Pediatric Nurse

Job Description


A pediatric nurse is one who uses his or her knowledge and skills to take care of sick and injured children. From infancy through the late teen years, pediatric nurses care for the children patients and their families.

Most pediatric nurses complete advanced training specifically in pediatrics. They work closely in collaboration with physicians and other health care professionals to provide the best of care to their patients.




Pediatric nurses can perform all of the functions that other nurses do: physical examinations, measuring of vital signs, obtaining blood and urine samples and facilitating other diagnostic tests.

Nurses with further advanced training may interpret the results of diagnostic tests to identify diagnoses and develop treatment plans.

Because of the special and specific health care needs of pediatric patients, many parents often prefer that their children be treated by nurses and other health professionals who are specialized in pediatrics.

Children’s bodies are constantly growing and changing, and they react in different ways to injury, to illness and even to common medications.

Since they are infants and children, they get scared easily and cannot always communicate clearly what is wrong or “where it hurts.”

Pediatric nurses are trained in how to talk to children to alleviate their fears and put them at ease. They are proficient in how to ask children questions about their health situation.

This allows a more accurate gathering of complete information to aid in the diagnosis and treatment that is best for the child.

In addition to caring for their patients, pediatric nurses spend a great deal of time educating parents and caregivers about the best way to care for their children and to protect and promote their child’s health.

In the case of children with chronic conditions, such as paralysis or juvenile diabetes, pediatric nurses can design home care plans that will help the family meet the needs of their child’s condition.

Promotion of wellness and health education is a big part of the pediatric nursing field. “Ped” nurses frequently staff community health fairs and visit schools to perform wellness physical exams, to assist with immunizing children and to provide routine developmental health screenings when indicated.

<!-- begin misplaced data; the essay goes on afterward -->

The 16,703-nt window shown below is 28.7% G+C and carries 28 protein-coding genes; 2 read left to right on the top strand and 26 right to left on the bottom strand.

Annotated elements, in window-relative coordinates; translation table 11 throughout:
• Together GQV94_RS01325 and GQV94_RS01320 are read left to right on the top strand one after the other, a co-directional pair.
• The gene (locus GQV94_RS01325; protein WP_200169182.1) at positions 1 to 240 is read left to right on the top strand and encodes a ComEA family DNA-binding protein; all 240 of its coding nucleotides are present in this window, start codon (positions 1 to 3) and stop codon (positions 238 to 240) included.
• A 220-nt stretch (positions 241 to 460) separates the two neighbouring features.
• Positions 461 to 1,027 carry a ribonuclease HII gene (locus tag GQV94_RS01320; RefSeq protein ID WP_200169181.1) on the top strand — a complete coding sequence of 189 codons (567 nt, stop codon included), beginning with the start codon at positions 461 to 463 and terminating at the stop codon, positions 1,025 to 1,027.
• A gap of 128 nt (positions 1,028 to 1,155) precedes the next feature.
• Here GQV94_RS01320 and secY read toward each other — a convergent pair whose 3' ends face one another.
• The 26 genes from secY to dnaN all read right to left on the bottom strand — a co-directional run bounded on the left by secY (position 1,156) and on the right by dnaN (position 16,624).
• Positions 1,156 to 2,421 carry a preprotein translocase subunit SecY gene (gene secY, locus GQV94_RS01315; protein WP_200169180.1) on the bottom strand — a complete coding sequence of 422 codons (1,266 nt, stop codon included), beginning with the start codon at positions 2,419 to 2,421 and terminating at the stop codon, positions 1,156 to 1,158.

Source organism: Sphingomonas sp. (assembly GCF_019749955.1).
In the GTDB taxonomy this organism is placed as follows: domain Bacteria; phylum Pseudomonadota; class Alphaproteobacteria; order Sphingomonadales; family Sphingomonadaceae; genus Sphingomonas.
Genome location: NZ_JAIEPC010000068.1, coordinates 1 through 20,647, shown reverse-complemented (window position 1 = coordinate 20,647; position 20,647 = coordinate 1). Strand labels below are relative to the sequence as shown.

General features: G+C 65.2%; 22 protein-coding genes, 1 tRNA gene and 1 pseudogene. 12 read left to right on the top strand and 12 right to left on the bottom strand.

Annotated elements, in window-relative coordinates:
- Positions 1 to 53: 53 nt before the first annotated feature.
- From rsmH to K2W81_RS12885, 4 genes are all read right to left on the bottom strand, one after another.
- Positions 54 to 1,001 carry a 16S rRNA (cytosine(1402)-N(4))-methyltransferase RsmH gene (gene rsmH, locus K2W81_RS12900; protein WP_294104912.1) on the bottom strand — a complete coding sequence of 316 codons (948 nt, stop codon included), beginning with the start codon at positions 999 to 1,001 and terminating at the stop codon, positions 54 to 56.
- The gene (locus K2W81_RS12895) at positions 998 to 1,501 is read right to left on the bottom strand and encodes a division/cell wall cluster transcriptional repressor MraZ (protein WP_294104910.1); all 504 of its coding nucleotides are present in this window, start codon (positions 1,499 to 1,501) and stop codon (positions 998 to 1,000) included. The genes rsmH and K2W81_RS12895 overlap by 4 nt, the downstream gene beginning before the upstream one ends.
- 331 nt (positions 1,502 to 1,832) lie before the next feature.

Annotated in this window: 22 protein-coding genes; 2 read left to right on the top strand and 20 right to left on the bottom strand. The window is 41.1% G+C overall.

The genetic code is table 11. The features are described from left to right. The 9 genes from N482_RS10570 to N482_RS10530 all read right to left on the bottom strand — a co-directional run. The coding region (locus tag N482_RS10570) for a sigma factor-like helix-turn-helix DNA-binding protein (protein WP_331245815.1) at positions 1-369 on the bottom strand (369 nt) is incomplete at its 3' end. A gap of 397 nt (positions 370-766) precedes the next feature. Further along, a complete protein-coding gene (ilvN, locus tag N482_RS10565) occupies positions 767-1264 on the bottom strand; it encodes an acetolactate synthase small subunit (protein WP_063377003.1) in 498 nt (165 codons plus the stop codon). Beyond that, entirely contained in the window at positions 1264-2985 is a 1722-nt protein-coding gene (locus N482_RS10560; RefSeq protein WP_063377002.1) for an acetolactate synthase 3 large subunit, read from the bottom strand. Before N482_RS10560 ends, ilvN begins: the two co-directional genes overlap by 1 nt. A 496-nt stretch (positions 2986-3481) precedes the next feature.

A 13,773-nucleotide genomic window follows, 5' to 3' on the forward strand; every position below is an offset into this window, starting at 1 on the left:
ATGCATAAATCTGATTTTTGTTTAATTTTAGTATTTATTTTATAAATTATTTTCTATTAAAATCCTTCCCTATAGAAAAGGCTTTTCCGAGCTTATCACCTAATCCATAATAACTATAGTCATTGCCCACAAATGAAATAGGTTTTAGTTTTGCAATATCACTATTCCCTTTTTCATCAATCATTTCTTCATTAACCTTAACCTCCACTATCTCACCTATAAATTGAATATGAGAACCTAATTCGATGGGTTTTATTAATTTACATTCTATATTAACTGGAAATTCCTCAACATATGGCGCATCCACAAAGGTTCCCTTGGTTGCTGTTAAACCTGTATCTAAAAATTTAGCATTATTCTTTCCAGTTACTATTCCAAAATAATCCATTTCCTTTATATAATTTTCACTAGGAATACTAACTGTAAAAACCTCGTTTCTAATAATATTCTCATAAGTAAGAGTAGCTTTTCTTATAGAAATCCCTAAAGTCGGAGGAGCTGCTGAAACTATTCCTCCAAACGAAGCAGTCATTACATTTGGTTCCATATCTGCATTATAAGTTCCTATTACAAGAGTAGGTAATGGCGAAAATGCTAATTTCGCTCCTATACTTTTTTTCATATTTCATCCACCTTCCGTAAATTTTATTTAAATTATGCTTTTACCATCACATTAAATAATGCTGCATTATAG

The opportunity to play a vital role in a child’s life, when that child needs help the most, makes pediatric nursing a very special vocation.





A pediatric nurse must not only convey information effectively, they must be able to interact and communicate with children which takes a certain finesse. They must be able to gather information from patients that might not know how to describe their feelings or symptoms.


Pediatric nurses have many administrative duties, so they must be organized and maintain to-date records of their patients and keep track of busy schedules. They also need to stay organized to manage their team of nurse assistants.


Must be able to determine illness and injury by different methods of exams and inspections since many times their patients are unable to describe their aliments.


They must be compassionate and caring since they work with small children and infant, who are susceptible to emotion and easy to effect either positively or negatively.

Emotional Stability

Must be able to cope with the strong realities and emotions that can come with the job. Seeing little children with aliments and injuries can be tough, so you must be too.


Must be able to keep calm and cool in stressful situations and be able to handle kids and parents that are going through a tough time.


Working Conditions


The skills of a pediatric nurse bring special comfort to children and their parents. When a child is sick or injured and being treated, it is a stressful time for everyone in the family.

Pediatric nurses may work with their young charges in the following places of employment:

  • Doctors’ offices

  • Public and private care clinics

  • Hospitals

  • Inpatient and outpatient surgical centers

  • Acute care facilities

  • Neonatal units

  • Pediatric critical care units

  • Pediatric oncology units

  • Pediatric burn units

  • Pediatric rehabilitation centers

  • Public and private schools

  • Public health departments

Most pediatric nurses work closely with a physician who is also a specialist in pediatric or family medicine.

The duties of a pediatric nurse are similar to the nursing duties in other departments, although the pediatric nurse may have more direct interaction with the patient’s family.



Salary Outlook